The Manoir aux Quat’ Saisons owner and Michelin-starred chef warned that the UK’s 20 per cent VAT was putting it at a competitive disadvantage against its European neighbours.
“In my beloved France the rate of VAT is 10 per cent in hotels and yet here in Great Britain it is 20 per cent. This automatically puts us in Great Britain at a disadvantage as a global player.
“The hospitality industry is the leader in spearheading the reduction in youth unemployment and any action which would create more jobs and put more youngsters into employment would be beneficial to the treasury,” he said.
Le Manoir’s general manager Philip Newman-Hall joined Blanc in the plead for lower VAT, adding: "We are supposed to be one European Union but the differing tax regimes which lead to lower prices will always draw tourism away from the UK - not just incoming tourism that will go elsewhere, but also outgoing tourism that will leave the country rather than take a ‘staycation’. The government should be looking at the long-term issues of employment and parity, not just the short-term issue of tax revenues."
Blanc and Newman-Hall joined a cross-party group of over 60 MPs, as well as hospitality businesses big and small, in an effort to get the government’s attention on the VAT issue.
The movement, which is pushing for 5 per cent VAT in the sector as opposed to the current 20 per cent, recently gained momentum with the launch of The Sun newspaper’s ‘Give Us A Break’ campaign.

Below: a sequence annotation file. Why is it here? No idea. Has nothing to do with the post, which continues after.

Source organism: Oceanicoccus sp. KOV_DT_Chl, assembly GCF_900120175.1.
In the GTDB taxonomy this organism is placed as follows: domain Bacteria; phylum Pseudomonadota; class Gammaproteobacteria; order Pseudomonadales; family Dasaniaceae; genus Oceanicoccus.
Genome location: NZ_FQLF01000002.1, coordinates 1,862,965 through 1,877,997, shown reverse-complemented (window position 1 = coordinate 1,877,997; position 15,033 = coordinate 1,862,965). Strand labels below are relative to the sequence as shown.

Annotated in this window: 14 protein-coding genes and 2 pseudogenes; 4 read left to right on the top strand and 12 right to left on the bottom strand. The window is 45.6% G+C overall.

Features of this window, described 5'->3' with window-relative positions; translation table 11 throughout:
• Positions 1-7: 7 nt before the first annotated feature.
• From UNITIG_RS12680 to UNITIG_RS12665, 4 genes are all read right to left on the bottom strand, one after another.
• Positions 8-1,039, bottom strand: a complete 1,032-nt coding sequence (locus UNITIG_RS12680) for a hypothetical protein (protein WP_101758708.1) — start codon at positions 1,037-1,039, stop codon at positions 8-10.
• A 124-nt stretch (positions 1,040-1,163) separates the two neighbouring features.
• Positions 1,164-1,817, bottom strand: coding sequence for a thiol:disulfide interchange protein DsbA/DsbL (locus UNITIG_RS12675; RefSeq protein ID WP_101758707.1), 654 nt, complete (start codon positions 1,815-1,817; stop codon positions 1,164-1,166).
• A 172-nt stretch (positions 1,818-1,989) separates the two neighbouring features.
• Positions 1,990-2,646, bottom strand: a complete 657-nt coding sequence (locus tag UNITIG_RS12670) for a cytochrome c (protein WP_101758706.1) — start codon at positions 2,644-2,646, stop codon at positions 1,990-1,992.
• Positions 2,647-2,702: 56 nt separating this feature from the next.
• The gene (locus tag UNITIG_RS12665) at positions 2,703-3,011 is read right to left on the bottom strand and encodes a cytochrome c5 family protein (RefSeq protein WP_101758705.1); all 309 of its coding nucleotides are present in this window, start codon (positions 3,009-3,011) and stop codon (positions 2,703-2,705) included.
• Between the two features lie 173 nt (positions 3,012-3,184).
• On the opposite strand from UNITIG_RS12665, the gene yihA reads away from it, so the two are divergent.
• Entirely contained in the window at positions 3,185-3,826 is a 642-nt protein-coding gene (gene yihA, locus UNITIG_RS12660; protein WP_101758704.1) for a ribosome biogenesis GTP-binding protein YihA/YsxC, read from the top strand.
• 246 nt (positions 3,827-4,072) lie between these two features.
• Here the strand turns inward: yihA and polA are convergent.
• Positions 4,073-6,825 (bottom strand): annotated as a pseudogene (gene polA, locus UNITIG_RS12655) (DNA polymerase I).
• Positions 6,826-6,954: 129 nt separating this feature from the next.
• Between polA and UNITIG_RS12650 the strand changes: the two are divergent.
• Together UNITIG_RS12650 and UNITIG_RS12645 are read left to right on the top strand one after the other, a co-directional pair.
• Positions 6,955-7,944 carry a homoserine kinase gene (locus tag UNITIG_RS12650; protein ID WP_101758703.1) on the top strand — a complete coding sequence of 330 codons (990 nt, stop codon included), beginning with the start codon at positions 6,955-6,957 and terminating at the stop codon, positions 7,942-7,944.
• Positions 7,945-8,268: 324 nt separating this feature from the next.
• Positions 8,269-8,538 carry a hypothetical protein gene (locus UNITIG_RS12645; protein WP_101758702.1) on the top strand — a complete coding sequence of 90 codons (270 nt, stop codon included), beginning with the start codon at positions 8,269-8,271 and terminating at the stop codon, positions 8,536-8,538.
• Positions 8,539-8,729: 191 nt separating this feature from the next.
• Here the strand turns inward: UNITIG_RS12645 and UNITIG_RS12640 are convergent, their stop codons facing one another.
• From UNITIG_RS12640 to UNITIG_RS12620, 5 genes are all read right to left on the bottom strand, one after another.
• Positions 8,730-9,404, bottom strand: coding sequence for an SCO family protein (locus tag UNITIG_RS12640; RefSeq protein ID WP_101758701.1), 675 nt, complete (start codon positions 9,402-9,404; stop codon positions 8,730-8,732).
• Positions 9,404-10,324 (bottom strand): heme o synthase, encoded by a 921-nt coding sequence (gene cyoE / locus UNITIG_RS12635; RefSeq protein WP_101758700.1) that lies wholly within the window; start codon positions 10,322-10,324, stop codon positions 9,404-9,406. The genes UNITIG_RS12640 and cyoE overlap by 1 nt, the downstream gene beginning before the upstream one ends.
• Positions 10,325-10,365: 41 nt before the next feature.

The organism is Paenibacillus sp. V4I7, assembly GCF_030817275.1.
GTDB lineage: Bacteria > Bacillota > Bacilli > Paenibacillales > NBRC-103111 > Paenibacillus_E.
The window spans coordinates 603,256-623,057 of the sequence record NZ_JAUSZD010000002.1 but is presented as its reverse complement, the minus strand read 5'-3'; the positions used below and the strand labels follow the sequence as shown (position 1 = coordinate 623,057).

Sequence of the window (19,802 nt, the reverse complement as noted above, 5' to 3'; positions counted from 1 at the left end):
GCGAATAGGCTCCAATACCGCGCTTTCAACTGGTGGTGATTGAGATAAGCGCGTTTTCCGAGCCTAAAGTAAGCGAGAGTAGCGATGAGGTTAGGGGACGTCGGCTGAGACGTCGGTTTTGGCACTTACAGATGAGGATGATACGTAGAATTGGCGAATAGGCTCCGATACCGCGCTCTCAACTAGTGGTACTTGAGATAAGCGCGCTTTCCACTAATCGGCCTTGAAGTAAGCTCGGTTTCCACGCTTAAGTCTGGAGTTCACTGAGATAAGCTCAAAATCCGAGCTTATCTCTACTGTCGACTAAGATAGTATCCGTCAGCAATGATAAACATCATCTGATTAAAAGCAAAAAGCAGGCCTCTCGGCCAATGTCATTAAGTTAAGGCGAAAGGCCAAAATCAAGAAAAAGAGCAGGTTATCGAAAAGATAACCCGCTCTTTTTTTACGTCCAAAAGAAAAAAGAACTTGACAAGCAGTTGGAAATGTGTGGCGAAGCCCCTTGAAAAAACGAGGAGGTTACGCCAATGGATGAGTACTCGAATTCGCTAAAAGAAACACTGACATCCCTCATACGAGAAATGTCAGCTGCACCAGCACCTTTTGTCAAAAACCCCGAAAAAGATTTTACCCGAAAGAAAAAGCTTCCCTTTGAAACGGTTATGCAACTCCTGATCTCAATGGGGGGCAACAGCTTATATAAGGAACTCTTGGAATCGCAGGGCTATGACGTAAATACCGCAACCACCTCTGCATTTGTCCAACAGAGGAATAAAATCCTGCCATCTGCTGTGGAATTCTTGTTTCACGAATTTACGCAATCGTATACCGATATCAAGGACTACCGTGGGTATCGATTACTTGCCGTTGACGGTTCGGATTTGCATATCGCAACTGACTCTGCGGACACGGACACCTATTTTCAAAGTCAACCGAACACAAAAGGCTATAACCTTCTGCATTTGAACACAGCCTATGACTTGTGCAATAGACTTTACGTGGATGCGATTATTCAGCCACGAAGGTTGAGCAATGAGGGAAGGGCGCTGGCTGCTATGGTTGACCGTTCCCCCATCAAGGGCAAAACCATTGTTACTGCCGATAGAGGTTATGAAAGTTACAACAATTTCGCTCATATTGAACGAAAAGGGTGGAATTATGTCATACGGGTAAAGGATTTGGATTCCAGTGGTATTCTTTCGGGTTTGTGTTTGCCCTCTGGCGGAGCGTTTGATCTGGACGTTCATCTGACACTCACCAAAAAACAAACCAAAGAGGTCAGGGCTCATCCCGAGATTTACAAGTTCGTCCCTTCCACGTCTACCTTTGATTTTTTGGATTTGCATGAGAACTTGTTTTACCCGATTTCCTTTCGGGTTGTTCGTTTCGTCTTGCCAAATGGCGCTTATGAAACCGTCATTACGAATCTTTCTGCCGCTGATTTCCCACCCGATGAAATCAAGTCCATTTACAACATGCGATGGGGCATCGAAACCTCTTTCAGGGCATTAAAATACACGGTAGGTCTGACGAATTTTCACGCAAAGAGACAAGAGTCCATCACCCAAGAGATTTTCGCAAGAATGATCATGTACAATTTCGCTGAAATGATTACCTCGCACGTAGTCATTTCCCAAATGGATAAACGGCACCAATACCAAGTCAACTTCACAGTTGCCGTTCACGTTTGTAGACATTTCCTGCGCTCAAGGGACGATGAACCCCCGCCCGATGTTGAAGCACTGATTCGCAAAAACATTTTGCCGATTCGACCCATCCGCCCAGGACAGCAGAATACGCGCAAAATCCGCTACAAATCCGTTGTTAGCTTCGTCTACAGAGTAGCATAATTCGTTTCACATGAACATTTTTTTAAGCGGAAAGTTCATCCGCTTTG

Recent research commissioned by the campaign showed that reducing VAT from 20 per cent to 5 per cent would boost GDP by £4bn per year, create 123,000 jobs around the country and provide £4bn to the Treasury over ten years.
But despite various campaign initiatives, including a ‘mobile beach’ action that hit Westminster at the beginning of July, the government has not budged.
Among other supporters to the campaign, Dermot King, managing director at Butlins, believes a VAT reduction would help support economic recovery in the regions: “We need to recognise that tourism isn’t just the country’s biggest employer of young people or the social heart of hundreds of towns, but the economic driver of many British regions.
“This is about investing in the future of those areas - where hotels and attractions are potentially the lifeblood of economic recovery - so that our improving business climate can benefit everyone and not just the South East,” he said.
Nigel Reed of Pendragon Country House in Davidstow, Cornwall, also urged Prime Minister David Cameron to reconsider his position: “It is vitally important that the UK cuts tourism VAT to become in line with, and therefore, competitive with mainland Europe. Current UK tourism VAT is a rip-off for visitors from home and abroad, and there is huge evidence to show that it disadvantages the UK tourism industry and the UK as a whole.”